M.A. Economics

The M.A. Economics (MAE) program is designed to give students a quantitative approach to economics with the flexibility to tailor the degree to fit their future goals. It offers comprehensive instruction in a wide range of areas within the discipline, including computational economics, economic analysis, and financial economics. Graduates of the program are adept in applied research and financial analysis, highly competitive on the finance sector job market, and ready for top Ph.D. programs.

The master’s program is designed to combine theoretical rigor in core areas of economics with exceptional flexibility in course requirements to encourage students to explore their academic interests. In addition to master’s-level courses, students frequently enroll in many doctoral level courses in economics, and in courses from other departments, including Political Science, Public Policy, Finance, Statistics, and Mathematics. The curriculum is intended to be completed in four semesters.

The requirements below also apply to students pursuing the joint Juris Doctor/M.A. Economics (J.D./MAE) degree program.

DOWNLOAD: M.A. Economics Degree Requirements Checklist

Degree Requirements

Limitation on Undergraduate Courses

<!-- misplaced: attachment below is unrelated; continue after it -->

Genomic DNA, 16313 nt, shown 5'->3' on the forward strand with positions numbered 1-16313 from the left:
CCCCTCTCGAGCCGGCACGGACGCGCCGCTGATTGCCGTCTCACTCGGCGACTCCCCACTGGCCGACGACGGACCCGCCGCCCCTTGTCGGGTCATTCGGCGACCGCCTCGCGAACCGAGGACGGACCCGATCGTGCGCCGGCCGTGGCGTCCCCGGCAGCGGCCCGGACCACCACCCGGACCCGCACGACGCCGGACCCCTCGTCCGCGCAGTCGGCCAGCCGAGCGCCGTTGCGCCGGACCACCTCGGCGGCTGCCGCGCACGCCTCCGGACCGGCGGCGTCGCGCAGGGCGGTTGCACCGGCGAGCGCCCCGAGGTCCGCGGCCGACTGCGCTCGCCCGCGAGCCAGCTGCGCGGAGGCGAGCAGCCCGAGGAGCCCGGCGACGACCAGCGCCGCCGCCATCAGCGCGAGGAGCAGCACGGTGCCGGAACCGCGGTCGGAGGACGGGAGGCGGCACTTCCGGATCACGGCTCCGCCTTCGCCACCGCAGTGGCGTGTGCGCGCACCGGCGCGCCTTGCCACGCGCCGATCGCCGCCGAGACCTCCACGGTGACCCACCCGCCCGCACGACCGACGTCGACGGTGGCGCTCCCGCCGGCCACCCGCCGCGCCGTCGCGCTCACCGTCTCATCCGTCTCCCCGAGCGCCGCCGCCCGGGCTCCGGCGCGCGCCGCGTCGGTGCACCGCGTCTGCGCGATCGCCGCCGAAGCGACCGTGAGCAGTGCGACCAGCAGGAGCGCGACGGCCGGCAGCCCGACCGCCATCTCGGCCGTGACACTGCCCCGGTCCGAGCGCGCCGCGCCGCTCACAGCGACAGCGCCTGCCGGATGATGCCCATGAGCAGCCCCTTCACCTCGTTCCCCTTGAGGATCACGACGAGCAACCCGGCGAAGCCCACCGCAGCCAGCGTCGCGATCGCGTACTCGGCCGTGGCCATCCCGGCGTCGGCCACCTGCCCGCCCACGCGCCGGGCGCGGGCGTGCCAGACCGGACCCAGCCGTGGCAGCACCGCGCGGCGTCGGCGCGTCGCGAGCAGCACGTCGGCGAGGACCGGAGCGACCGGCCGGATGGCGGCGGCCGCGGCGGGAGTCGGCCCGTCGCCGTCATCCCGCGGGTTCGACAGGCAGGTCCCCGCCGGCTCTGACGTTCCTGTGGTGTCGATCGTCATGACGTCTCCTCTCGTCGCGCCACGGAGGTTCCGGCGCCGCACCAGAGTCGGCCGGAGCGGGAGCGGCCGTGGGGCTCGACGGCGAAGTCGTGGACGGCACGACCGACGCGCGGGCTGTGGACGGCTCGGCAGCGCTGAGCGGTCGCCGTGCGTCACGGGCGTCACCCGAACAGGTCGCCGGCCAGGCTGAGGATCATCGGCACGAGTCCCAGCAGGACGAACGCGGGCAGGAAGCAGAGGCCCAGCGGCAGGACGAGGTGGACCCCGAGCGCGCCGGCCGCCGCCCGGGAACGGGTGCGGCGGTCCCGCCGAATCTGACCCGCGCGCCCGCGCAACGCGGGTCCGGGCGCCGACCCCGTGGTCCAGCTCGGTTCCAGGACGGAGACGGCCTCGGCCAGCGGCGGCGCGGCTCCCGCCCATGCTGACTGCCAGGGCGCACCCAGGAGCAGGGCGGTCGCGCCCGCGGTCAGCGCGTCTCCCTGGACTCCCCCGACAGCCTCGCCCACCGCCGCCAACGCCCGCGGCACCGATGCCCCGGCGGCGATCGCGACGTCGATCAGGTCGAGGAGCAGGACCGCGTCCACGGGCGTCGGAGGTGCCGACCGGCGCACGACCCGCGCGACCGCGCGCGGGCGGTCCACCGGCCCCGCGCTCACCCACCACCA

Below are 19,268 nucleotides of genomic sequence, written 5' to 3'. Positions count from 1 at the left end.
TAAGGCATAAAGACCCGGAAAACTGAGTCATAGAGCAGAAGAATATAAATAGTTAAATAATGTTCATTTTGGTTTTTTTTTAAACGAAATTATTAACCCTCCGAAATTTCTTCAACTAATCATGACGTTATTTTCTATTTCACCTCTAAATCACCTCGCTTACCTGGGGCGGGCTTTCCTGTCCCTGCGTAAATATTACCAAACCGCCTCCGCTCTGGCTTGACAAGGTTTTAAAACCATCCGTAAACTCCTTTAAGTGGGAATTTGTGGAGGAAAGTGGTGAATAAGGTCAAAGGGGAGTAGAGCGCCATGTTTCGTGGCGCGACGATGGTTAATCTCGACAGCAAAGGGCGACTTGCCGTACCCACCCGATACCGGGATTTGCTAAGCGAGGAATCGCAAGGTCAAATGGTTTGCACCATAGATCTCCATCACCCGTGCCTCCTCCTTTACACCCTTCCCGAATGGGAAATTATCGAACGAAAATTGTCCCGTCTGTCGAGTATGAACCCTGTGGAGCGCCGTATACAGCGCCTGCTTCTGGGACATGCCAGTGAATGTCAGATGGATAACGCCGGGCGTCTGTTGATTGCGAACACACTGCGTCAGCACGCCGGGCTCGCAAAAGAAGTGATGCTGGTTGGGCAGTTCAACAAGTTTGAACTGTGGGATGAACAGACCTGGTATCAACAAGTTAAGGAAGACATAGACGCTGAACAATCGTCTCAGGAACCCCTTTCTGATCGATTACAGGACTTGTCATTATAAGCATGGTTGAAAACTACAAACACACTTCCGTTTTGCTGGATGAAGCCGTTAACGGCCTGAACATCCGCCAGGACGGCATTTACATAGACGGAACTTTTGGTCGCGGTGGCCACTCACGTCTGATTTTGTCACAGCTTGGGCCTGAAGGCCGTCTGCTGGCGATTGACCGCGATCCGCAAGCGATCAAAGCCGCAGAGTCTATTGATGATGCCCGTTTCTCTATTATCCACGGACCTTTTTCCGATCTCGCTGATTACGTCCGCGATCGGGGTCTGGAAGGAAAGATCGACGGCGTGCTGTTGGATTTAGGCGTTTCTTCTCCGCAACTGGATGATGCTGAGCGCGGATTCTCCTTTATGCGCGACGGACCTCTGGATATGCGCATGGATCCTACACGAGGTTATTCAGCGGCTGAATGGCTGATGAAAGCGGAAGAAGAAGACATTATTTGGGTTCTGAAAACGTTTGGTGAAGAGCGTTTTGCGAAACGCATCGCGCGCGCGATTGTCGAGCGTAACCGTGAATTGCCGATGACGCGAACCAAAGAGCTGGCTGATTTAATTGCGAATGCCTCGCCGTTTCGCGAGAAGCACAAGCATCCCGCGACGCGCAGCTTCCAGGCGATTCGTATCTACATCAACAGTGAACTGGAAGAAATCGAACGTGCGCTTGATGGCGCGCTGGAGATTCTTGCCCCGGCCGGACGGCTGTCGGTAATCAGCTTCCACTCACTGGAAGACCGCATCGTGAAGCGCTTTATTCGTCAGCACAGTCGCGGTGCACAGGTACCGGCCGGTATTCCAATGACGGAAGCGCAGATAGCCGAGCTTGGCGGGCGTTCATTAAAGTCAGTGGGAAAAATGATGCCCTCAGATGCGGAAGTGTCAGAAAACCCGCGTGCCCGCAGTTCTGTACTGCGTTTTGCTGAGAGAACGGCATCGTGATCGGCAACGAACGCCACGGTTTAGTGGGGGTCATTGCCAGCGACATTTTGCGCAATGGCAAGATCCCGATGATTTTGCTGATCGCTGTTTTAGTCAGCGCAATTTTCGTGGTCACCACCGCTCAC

A maximum of 6 credits (two courses) may be undergraduate courses at the 200-level or higher (200-499), subject to academic advisor approval. Students must receive a grade of B- or better to have such courses counted as part of their earned graduate credit. Courses in computer science, mathematics, and statistics in the 200-499 range that are taken to satisfy the requirements listed above count towards this two-course maximum.

J.D./M.A. Degree

Law School students may apply to The Graduate School during their first year to participate in a dual degree program combining their J.D. with an M.A. in economics. Successful applicants complete both degrees in three years. This program is very flexible, but does require a strong foundation in core economic theory and modeling in microeconomics, macroeconomics, and econometrics. Students are encouraged to take courses that overlap economic and legal system concepts, such as game theory, industrial organization, and evaluation of public expenditures.

The economics requirements for the J.D./MAE degree are the same as those listed above with the exception that only one course in econometrics or computational methods, computer science, mathematics, and statistics is required [this replaces the requirement outlined above in point (2)]. For more information on the Law School's requirements, please refer to the Law School website.